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Oklahoma lawmakers study difficulties of grandparents getting custody of grandchildren

Oklahoma is among the leaders in states where grandparents are raising their grandchildren, according to census figures.
BY MICHAEL MCNUTT Modified: October 18, 2012 at 9:40 pm •  Published: October 19, 2012

Asked for a reason, he said, “Methamphetamine.”

State ranks high

Oklahoma is among the top states where grandparents are raising their grandchildren. Figures from the 2010 census show 79,580 children, or 8.6 percent of the children in the state, live in grandparent-headed households. That is up from 57,601, or 6.5 percent of children in the state, living with their grandparents, according to 2000 census information. The 2005 census estimate showed 71,850 Oklahoma grandparents were living with their grandchildren.

Kerr said adoption cases are among the most difficult for lawyers. A case may start out uncontested, but a parent or another grandparent could object after the case is started.

“There is no type of case that is more fraught with danger for an attorney than an adoption case because when things go wrong they go terribly wrong,” he said. “We're also at the mercy of the truthfulness of not only our clients, but perhaps the birth father, the grandparents, the adoptive parents, and we can get caught in the middle of the biggest mess you've ever seen.”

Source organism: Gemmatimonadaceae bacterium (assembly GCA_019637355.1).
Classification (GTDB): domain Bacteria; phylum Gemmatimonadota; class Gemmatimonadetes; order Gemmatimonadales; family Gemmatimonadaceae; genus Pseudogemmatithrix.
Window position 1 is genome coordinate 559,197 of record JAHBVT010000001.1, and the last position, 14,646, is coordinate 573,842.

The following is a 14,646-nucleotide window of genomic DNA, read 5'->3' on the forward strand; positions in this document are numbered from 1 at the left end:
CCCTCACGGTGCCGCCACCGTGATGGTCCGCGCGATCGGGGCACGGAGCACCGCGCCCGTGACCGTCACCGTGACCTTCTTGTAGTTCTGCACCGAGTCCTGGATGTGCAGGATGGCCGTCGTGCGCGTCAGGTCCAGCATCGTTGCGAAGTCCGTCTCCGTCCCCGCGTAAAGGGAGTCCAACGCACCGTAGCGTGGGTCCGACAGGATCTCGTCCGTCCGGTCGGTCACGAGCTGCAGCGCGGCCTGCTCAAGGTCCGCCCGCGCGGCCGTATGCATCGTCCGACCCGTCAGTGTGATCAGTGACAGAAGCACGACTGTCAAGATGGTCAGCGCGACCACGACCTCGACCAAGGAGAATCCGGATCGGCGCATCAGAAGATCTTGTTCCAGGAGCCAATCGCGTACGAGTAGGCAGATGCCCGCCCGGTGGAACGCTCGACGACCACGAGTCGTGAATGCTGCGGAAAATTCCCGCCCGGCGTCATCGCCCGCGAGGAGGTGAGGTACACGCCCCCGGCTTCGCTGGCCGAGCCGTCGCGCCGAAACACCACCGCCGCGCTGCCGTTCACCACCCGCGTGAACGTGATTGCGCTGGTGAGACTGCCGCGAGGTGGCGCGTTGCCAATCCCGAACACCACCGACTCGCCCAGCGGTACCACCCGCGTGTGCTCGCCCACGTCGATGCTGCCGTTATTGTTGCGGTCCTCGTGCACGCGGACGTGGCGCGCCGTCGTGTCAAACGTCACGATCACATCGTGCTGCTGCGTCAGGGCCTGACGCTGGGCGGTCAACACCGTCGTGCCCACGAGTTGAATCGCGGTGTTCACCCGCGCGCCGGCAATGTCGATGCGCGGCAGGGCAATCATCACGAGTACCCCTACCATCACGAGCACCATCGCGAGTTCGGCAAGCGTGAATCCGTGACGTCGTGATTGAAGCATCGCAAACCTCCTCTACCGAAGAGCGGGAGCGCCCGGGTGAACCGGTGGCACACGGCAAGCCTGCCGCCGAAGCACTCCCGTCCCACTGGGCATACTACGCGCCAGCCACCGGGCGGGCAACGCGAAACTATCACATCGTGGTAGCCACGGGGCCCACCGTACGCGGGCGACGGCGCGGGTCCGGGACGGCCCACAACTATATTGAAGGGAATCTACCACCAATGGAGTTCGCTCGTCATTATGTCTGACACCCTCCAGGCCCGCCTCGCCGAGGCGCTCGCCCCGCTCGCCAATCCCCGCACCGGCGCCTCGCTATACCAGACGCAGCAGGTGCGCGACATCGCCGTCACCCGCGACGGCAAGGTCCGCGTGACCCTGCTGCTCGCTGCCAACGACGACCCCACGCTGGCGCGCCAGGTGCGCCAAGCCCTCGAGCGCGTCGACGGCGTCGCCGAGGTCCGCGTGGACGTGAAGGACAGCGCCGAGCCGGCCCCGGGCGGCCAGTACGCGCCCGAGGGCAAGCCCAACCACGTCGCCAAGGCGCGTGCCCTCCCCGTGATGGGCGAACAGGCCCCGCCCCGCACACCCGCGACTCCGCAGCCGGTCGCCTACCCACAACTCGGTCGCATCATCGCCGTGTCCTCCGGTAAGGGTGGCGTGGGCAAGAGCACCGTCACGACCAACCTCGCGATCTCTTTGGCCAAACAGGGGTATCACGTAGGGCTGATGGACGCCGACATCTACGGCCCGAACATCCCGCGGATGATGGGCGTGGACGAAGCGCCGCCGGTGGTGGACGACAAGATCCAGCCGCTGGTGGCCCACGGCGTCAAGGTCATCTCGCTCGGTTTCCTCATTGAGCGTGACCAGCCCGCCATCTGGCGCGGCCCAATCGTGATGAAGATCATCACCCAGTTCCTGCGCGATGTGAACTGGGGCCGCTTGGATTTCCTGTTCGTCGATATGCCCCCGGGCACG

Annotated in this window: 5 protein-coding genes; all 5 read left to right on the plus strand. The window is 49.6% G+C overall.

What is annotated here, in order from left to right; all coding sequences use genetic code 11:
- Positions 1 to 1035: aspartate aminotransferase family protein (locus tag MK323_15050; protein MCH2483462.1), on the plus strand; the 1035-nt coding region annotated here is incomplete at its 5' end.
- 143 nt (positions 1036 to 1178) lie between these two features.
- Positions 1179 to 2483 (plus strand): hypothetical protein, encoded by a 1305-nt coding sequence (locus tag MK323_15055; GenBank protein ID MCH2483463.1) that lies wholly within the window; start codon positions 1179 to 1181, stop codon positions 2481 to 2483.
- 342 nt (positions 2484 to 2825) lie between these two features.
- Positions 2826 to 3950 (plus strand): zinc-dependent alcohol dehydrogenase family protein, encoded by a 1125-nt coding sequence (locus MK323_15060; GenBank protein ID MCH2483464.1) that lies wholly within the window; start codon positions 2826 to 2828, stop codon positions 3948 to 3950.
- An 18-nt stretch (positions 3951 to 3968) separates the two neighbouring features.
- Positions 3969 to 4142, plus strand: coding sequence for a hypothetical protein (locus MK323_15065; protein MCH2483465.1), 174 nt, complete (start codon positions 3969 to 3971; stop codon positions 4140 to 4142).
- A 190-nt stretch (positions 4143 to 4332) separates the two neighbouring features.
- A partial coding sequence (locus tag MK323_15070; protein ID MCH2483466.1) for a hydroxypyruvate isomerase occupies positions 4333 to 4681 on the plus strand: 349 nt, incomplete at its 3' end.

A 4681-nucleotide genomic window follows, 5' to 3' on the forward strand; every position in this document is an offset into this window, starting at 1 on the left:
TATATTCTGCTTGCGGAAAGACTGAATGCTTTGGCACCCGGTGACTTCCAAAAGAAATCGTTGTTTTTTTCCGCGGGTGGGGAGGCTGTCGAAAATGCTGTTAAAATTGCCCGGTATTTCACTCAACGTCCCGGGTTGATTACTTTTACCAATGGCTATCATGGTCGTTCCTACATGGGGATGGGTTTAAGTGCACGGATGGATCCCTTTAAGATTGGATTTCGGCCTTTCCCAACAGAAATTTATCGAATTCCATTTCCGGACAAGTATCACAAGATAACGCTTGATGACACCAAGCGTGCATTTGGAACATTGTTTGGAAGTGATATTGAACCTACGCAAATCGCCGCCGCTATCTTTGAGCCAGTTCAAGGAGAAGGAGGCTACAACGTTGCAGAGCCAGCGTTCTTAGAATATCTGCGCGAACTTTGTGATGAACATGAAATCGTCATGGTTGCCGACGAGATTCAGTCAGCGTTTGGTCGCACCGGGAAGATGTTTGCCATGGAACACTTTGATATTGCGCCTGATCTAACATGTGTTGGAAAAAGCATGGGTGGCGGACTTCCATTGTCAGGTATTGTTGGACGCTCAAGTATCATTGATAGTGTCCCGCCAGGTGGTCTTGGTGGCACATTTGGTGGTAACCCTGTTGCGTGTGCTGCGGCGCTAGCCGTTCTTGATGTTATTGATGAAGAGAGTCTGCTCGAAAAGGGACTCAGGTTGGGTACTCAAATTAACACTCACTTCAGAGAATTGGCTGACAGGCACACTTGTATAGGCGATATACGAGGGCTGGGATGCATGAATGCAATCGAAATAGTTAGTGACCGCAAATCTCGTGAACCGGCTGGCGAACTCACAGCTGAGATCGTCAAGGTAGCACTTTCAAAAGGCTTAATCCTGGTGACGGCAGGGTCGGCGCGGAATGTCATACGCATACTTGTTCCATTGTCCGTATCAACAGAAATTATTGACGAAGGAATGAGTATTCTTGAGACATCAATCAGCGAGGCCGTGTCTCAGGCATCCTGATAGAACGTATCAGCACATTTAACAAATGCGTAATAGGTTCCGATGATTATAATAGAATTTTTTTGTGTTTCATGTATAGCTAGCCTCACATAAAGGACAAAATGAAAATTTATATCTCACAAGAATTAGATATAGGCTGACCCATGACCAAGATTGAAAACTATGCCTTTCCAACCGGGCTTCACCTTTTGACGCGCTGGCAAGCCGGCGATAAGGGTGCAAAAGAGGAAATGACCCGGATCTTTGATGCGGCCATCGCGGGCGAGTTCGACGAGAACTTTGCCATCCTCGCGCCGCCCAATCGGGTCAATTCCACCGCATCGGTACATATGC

He said the high cost of adoption is partially because it involves terminating a parent's custodial rights, which is a lengthy and involved process. Guardianship cases cost about $2,000 and contested adoption cases can cost $30,000 or more.

Attorney David Echols, whose Oklahoma City practice specializes in family law, said adoption cases take time because they include careful due-process requirements and procedures. Those seeking adoptions should make sure the final order meets the technical requirements.

“You want that adoption decree to be as solid and as unattackable as possible,” said David Echols, Jon Echols' father. “Believe me, if it's not done right it can be attacked, and probably successfully.”

Rep. Ann Coody, R-Lawton, who requested Thursday's interim study, said lawmakers should consider finding ways to help grandparents who are raising their grandchildren. They are saving the state money because in some instances those children otherwise would be placed in state custody.

“Drugs and alcohol are the bane of our existence and are just causing so many problems with users becoming parents and not being able to take care of their children,” Coody said. “They're just not able and fortunately some of them have parents themselves who are able and who have enough love in their hearts that they're able to take care of those children.”